ACC Football: League won bowl games, not respect
Published 12:00 am Wednesday, January 9, 2013
By Joe Giglio
Raleigh News & Observer
Big wins in college football are like standup comedy — timing is everything.
If you told the Atlantic Coast Conference in August it would end the season with bowl wins against Southern California, the preseason No. 1, Louisiana State, preseason No. 3, and an elusive BCS bowl win, the beleaguered league would take it and celebrate without asking any questions.
That’s just what happened to the ACC — Georgia Tech beat the Trojans in the Sun Bowl, Clemson knocked off LSU in the Chick-fil-A Bowl and Florida State beat Northern Illinois in the Orange Bowl. Plus, the ACC posted its first winning bowl record (4-2) since 2005. The only letdowns were Duke losing to Cincinnati and N.C. State losing to Vanderbilt.
But the response to the ACC’s postseason success? A mixture of chirping crickets and a yawn.
That’s because Southern Cal and LSU fell from their preseason posts — the seven-win Trojans dropped completely out of the Top 25 — and the timing of the ACC’s wins.
On Nov. 24, the ACC had two cracks at the mighty Southeastern Conference, with both games on its home turf, and Florida State lost to Florida by 11 points and Clemson lost to South Carolina by 10 points. Just like that, the ACC’s quest for respect was torched.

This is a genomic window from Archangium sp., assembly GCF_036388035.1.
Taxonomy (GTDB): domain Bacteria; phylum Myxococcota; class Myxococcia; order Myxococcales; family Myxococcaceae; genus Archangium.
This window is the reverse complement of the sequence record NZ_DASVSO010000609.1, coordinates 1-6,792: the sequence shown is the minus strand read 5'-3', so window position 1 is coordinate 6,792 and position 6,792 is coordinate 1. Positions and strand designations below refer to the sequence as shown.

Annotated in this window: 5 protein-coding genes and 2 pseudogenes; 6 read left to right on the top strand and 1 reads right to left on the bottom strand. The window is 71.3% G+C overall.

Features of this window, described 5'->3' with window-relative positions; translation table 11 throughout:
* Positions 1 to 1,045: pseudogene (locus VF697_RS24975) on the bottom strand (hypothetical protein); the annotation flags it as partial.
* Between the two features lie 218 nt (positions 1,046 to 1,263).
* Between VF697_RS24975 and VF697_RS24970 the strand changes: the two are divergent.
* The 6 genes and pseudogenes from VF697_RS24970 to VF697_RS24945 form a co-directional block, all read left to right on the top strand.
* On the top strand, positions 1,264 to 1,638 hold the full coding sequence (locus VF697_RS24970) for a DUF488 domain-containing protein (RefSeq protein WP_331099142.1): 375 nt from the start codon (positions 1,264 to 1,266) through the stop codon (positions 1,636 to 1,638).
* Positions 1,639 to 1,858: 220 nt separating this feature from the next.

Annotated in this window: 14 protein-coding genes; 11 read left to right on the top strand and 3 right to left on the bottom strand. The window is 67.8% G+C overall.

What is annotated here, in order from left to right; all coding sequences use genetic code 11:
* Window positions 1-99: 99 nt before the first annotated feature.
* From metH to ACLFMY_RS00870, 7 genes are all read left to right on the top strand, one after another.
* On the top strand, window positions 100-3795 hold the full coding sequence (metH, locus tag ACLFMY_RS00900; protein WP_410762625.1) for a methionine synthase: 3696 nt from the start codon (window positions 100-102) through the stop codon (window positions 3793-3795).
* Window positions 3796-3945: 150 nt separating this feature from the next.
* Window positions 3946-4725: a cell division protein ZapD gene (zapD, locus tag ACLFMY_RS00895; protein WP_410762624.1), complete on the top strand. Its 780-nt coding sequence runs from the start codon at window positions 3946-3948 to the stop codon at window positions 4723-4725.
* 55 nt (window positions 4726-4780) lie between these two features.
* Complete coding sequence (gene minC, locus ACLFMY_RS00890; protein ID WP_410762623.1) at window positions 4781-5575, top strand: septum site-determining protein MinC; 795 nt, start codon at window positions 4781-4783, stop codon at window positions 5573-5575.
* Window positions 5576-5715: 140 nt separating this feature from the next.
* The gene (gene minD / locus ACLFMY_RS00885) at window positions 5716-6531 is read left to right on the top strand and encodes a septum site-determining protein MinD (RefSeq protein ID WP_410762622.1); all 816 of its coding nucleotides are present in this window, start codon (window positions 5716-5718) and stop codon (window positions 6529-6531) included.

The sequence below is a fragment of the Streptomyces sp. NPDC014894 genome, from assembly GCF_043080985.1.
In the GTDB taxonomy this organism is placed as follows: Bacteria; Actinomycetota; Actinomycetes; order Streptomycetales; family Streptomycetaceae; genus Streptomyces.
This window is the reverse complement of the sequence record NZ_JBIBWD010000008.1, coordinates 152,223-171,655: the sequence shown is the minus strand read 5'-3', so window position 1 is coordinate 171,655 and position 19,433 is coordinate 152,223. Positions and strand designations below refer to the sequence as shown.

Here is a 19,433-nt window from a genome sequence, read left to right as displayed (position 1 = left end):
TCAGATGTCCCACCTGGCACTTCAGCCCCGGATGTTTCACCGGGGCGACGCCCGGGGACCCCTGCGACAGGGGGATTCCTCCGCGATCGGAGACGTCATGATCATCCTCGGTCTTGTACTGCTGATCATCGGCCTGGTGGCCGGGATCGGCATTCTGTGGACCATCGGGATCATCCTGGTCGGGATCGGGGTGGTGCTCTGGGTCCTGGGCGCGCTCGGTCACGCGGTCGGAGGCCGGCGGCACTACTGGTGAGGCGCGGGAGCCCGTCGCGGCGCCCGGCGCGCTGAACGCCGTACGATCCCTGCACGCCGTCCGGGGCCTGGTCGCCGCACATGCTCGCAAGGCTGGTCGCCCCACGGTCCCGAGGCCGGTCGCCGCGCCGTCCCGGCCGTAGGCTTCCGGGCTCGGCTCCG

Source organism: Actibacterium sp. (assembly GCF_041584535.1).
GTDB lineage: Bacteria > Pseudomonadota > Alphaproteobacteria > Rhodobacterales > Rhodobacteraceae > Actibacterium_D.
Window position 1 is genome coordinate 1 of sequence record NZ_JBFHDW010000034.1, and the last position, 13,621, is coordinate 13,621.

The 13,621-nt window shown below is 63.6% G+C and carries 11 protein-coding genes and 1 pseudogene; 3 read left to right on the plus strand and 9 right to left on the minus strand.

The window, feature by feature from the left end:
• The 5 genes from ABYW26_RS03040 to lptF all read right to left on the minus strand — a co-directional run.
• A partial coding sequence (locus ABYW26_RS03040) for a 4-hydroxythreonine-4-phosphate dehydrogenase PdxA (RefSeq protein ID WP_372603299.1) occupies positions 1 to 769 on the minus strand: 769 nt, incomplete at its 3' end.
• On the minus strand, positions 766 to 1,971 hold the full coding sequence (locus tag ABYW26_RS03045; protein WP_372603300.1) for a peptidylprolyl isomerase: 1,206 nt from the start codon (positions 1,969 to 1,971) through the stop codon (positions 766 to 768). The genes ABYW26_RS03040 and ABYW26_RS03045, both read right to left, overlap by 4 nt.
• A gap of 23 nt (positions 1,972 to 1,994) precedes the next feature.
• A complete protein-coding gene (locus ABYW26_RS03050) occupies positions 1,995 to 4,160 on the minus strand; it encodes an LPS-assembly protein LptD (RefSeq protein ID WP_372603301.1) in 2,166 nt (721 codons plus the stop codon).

Never mind the SEC is 3-3 in the postseason, and Florida lost its BCS bowl game to — gasp! — a Big East team (Louisville). Like gas mileage, bowl results and their meanings may vary.
Only Clemson’s 25-24 Chick-fil-A Bowl win barely moved the national meter. Clemson’s win was its second over an SEC team this season (the only two wins by the ACC over the SEC in eight matchups) but it was also framed in the context of: “Clemson erases the memories of last year’s bowl disaster against West Virginia.”
The Tigers gave up 70 points in their Orange Bowl loss to West Virginia after the 2011 season.
Respect and bowl wins don’t always go hand-in-hand, not that the 12-team ACC has much experience with such scenarios. In eight seasons as a 12-team league, the ACC has posted a winning bowl record just twice. The ACC bottomed out at 2-6 in 2007 and again in 2011.
Under normal circumstances, Georgia Tech’s upset of Southern Cal would be celebrated, except there was nothing normal about the game.
Georgia Tech, 6-7 after losing to FSU in the ACC title game, needed a waiver from the NCAA just to get to the Sun Bowl.
The USC expected to win the national title was reduced to 7-5 during the regular season, after which coach Lane Kiffin fired his own father, defensive coordinator Monte Kiffin.
The Trojans’ defense wasn’t the problem against Georgia Tech, which had been 0-3 in bowl games under coach Paul Johnson. Without starting quarterback Matt Barkley, the preseason Heisman favorite, Southern Cal managed seven points against Georgia Tech. In September, Middle Tennessee scored 49 points against the Yellow Jackets’ defense.
Then there was Virginia Tech’s win against Rutgers. Virginia Tech has been the ACC’s best program since expansion, but also its biggest liability in the postseason. The Hokies, who had lost seven of its past 10 bowl games, found a way to beat Rutgers in the Russell Athletic Bowl. Still, true to ACC form, it was one of the worst offensive performances (by either team) of this or any bowl season.
Florida State capped off the ACC’s bowl season with a 31-10 win against Northern Illinois. It was only the ACC’s third BCS bowl win, compared to 12 losses, but for some it wasn’t enough to beat a Mid-American Conference team.
“Then, Now and Always” is the ACC’s official slogan. Maybe the league should change it to: “Even when you win, you lose.”